Visual information is carried to the brain by one million fibers of the optic nerve. It quickly passes through the old-evolved thalamus in the brain and reaches the functional area in the neocortex where visual information is first processed, namely the V1 area (primary visual cortex). Sound comes in through the 30,000 fibers of the auditory nerve. It also passes through the thalamus and arrives at the AI ​​field (primary auditory cortex), which is the entrance to visual information. The sensations from the skin and body are carried from the spinal cord through a million fibers. The information is received by the S1 area (primary somatosensory area), which performs the most basic processing of tactile sensation. The functional area where sensory information enters is collectively called the primary sensory area, and is located at the lowest level in the neocortical hierarchy. The above is the main input route of information to the brain. It is also a means for humans to understand the real world.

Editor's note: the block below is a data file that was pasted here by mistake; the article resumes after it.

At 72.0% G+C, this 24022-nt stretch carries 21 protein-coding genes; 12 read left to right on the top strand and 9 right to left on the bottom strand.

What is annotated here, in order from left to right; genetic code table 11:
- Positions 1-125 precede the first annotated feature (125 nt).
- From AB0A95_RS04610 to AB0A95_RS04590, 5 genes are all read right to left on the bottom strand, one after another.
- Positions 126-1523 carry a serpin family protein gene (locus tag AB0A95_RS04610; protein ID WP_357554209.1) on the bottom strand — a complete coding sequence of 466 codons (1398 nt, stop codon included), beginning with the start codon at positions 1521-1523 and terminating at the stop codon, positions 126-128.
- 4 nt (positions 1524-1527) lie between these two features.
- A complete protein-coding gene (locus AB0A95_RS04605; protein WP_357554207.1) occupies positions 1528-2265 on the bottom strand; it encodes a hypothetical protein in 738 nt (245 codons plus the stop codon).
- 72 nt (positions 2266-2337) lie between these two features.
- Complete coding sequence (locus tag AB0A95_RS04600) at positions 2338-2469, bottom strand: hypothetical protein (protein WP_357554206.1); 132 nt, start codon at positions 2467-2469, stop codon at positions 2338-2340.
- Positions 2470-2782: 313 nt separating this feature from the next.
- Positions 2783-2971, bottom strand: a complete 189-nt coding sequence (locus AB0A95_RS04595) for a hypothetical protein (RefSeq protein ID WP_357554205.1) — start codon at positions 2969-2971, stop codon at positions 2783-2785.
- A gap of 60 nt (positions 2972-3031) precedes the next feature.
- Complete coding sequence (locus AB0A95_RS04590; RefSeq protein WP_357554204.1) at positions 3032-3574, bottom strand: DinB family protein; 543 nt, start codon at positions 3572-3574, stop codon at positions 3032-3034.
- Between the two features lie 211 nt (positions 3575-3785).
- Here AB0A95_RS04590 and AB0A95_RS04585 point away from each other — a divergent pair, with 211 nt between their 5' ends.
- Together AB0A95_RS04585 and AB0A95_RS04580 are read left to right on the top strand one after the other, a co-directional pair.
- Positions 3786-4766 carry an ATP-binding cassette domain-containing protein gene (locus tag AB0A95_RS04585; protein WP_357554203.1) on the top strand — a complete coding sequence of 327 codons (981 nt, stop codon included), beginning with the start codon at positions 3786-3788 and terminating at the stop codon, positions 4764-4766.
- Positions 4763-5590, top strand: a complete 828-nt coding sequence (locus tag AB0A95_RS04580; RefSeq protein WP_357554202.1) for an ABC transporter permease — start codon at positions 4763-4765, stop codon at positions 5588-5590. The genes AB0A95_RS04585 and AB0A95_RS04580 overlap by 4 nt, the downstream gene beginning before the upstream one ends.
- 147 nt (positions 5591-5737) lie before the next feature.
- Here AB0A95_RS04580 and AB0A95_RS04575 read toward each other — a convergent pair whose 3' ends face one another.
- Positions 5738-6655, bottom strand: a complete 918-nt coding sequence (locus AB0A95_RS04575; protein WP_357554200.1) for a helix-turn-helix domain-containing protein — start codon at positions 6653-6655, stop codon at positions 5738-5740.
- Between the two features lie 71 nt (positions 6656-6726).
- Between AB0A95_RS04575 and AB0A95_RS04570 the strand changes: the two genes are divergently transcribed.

The author likens these movements to a bundle of wires and optical fibers. Such lines are axons that extend from neurons, and the light sent through the lines is said to be a nerve signal. These signals come from various sensory organs such as the eyes and ears, but when they are converted to action potentials toward the brain, they are all treated equivalently. In other words, it is just a signal pattern. So why does the experience of seeing, hearing, and touching feel different? The reason is that each of them flows through the hierarchy of the neocortex in different ways. So, in fact, there is no kind of action potential itself. Therefore, it can be said to be equivalent. In other words, the author writes that the human brain only knows patterns.

Eric Weienmeier’s story is cited as an example of a story about perceptual equivalence. He lost his eyesight when he was three years old. He was able to see the landscape in 2003 with a device. The device converts the image captured by a small camera into a voltage for each pixel and stimulates it through an electrode stuck in the tongue. With this device, he was able to identify balls rolling on the floor and play rock-paper-scissors.